New York, hey man, I love you, but no fucking way.

I wanted stability, and Jersey felt like that to me. I knew it the first week I lived with my friend. 

There are people that fizzle and then there are people that keep that spark in your eye.

I found my longterm sublet and I waited for that to begin.

When it did, I was punched the face again, but this was the best wakeup call I could have ever gotten.

Here I am, living 2015, a fucking boxing match at this point, and then I meet someone that I actually want to care about and get to know.

My normal cycle of “Claire, you’re not worthy,” seeped into physical manifestations, to the point that I talked to nurses and they burst at me, “stop! Stop you’re not helping yourself looking up webmd.”

I was used to myself saying “no” to myself about any sort of person creating happiness in me and I put up every front I could think of and thankfully they just melted. It just melted and now I’m in this glistening pond of beauty and hope and happiness and positivity and care and there’s wonderful person I’m still getting to know here with me as well.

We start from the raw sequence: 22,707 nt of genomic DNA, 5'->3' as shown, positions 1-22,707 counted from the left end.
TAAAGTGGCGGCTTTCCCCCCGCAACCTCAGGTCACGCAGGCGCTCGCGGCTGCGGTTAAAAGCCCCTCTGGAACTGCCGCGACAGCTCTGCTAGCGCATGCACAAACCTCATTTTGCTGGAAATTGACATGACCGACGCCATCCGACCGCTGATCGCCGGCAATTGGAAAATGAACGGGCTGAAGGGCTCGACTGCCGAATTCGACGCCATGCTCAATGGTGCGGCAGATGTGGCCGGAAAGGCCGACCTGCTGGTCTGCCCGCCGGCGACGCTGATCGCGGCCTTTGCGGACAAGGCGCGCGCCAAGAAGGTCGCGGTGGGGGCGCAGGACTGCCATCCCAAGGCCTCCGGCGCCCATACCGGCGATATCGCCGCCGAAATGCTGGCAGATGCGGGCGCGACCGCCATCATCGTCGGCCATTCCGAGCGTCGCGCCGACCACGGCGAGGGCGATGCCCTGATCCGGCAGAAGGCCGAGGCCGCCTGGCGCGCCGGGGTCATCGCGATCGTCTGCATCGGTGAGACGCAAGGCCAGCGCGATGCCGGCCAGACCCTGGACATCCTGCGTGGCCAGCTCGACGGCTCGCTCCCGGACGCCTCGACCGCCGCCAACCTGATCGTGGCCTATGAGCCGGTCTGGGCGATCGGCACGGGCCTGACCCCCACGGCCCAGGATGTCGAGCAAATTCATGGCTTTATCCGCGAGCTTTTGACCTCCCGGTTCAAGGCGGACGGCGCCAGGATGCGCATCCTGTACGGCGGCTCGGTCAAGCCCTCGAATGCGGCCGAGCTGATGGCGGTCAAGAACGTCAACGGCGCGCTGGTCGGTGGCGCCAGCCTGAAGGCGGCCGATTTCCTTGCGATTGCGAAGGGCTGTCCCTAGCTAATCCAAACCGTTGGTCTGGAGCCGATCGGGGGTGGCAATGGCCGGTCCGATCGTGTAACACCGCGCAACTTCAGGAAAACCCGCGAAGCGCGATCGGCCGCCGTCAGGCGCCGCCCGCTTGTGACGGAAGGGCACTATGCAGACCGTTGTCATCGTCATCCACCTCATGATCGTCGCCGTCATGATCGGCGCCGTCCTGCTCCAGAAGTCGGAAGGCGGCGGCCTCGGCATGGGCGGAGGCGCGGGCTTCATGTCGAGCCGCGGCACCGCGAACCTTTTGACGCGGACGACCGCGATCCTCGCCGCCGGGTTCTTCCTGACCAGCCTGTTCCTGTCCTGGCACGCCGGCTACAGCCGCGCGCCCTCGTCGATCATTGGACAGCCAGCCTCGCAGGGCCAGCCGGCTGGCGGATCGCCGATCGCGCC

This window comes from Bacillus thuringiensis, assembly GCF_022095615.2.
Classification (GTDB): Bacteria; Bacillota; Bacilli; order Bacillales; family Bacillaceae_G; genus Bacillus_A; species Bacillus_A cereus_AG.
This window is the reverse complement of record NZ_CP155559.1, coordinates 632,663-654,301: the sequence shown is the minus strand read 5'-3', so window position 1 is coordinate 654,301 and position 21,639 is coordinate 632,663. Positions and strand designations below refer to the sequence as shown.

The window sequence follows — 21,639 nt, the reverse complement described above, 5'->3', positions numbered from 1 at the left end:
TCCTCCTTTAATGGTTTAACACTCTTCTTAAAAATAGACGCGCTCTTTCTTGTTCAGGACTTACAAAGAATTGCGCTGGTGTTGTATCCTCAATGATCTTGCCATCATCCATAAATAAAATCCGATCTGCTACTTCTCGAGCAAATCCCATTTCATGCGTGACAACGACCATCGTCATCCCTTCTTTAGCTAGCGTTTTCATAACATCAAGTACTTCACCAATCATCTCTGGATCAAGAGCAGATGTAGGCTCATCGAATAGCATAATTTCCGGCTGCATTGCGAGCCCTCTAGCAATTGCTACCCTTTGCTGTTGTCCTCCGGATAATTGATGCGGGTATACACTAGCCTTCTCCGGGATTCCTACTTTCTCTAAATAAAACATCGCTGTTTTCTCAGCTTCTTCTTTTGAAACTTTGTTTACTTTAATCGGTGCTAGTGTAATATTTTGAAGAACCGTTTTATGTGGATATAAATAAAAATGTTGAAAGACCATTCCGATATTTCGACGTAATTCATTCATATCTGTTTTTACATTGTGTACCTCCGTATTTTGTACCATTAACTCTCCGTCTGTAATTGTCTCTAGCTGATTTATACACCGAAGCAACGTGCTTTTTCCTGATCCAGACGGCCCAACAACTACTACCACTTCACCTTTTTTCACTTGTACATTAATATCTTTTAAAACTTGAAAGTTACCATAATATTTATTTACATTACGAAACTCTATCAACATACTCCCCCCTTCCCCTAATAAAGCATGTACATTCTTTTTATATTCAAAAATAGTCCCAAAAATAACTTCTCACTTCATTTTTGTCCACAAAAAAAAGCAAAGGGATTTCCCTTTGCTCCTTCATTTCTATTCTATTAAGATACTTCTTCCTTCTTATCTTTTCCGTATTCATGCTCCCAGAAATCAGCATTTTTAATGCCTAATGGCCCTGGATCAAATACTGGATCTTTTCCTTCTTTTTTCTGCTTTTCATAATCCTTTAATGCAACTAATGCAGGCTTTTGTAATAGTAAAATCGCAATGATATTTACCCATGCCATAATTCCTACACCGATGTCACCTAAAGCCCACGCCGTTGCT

I always wanted to feel like I mattered and it’s something I have to work on, but when there’s people who look you in the eyes and tell you you’re worth it, it gets easier to believe.

This song came up again through conversation and concert and progress with my heart and my hope for myself.

I keep getting happier for myself and for the people I care about. I keep unwinding the twisted thoughts that are lies. I see the beautiful truth which is that I am so loved and that I am worthy of someone to find out who I am.